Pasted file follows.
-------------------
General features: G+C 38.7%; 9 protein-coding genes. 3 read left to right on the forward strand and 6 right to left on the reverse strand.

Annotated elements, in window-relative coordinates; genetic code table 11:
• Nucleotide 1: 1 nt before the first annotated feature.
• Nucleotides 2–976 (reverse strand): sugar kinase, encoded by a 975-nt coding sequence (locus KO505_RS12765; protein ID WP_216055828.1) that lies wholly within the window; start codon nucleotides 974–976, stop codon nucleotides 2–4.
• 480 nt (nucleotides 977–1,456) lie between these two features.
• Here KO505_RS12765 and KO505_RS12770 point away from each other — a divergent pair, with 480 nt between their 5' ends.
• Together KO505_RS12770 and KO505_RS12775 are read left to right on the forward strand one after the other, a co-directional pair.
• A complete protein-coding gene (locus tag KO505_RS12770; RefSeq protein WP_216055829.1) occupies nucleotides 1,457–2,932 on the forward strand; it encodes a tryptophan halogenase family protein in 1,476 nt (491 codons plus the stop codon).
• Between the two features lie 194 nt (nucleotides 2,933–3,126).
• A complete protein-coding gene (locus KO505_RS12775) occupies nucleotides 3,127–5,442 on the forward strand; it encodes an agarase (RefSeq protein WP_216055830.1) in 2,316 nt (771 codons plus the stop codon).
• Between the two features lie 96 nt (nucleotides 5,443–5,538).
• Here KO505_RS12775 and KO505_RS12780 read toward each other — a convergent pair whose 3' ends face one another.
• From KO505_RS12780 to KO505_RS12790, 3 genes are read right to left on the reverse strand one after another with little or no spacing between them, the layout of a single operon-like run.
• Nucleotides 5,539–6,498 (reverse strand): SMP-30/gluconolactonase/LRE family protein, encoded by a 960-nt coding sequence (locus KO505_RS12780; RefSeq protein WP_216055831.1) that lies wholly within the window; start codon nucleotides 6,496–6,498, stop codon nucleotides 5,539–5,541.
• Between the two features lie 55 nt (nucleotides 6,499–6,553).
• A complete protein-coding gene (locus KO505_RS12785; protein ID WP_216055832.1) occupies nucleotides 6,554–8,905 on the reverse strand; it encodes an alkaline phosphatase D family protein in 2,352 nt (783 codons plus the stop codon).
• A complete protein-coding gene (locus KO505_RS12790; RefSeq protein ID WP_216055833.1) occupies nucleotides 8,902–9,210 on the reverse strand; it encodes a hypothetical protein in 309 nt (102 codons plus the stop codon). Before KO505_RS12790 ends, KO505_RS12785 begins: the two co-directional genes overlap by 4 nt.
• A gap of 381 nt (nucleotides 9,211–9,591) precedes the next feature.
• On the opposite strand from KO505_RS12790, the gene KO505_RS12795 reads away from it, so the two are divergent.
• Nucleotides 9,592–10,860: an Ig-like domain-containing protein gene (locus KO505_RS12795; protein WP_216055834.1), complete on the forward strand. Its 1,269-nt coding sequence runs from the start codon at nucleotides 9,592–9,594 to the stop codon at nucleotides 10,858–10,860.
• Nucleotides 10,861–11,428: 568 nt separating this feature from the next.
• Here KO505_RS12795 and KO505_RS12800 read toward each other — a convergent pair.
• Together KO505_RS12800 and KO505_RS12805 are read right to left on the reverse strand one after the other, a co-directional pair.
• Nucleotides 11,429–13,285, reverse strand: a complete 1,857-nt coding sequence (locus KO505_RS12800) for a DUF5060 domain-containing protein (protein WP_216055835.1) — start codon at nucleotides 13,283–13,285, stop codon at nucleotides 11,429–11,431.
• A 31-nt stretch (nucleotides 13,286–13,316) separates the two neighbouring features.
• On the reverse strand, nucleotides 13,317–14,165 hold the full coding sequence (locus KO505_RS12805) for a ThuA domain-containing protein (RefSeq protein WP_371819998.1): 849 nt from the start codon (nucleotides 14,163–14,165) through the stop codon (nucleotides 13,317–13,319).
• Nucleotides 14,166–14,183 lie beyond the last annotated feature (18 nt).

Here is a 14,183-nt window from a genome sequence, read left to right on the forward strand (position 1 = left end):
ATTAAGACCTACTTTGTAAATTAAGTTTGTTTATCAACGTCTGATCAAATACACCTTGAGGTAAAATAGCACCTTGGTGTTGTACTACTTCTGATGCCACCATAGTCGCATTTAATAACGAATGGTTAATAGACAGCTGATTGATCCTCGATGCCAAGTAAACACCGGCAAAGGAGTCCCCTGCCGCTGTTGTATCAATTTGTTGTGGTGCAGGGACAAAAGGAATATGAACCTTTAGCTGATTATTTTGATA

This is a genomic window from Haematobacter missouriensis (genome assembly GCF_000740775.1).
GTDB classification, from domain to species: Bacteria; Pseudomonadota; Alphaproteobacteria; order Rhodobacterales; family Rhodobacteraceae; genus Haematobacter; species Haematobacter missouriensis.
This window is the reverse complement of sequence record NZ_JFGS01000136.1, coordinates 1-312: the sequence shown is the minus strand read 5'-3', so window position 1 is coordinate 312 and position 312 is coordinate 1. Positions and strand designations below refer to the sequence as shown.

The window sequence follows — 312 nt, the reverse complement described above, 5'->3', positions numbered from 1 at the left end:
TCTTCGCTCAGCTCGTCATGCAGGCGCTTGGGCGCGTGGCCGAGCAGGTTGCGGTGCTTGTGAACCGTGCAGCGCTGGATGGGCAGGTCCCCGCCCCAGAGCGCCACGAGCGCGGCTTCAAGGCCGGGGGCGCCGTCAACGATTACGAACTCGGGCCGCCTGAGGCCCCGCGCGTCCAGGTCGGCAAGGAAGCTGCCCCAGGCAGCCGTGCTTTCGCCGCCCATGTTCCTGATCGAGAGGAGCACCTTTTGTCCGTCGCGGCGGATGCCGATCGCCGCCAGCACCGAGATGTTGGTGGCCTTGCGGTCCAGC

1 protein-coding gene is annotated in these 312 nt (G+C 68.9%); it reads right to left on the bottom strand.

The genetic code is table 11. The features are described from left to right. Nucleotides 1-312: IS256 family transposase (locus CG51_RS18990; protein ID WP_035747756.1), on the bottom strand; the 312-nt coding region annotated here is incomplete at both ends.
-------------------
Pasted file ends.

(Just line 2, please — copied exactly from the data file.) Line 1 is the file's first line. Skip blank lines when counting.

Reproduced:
Annotated elements, in window-relative coordinates; genetic code table 11: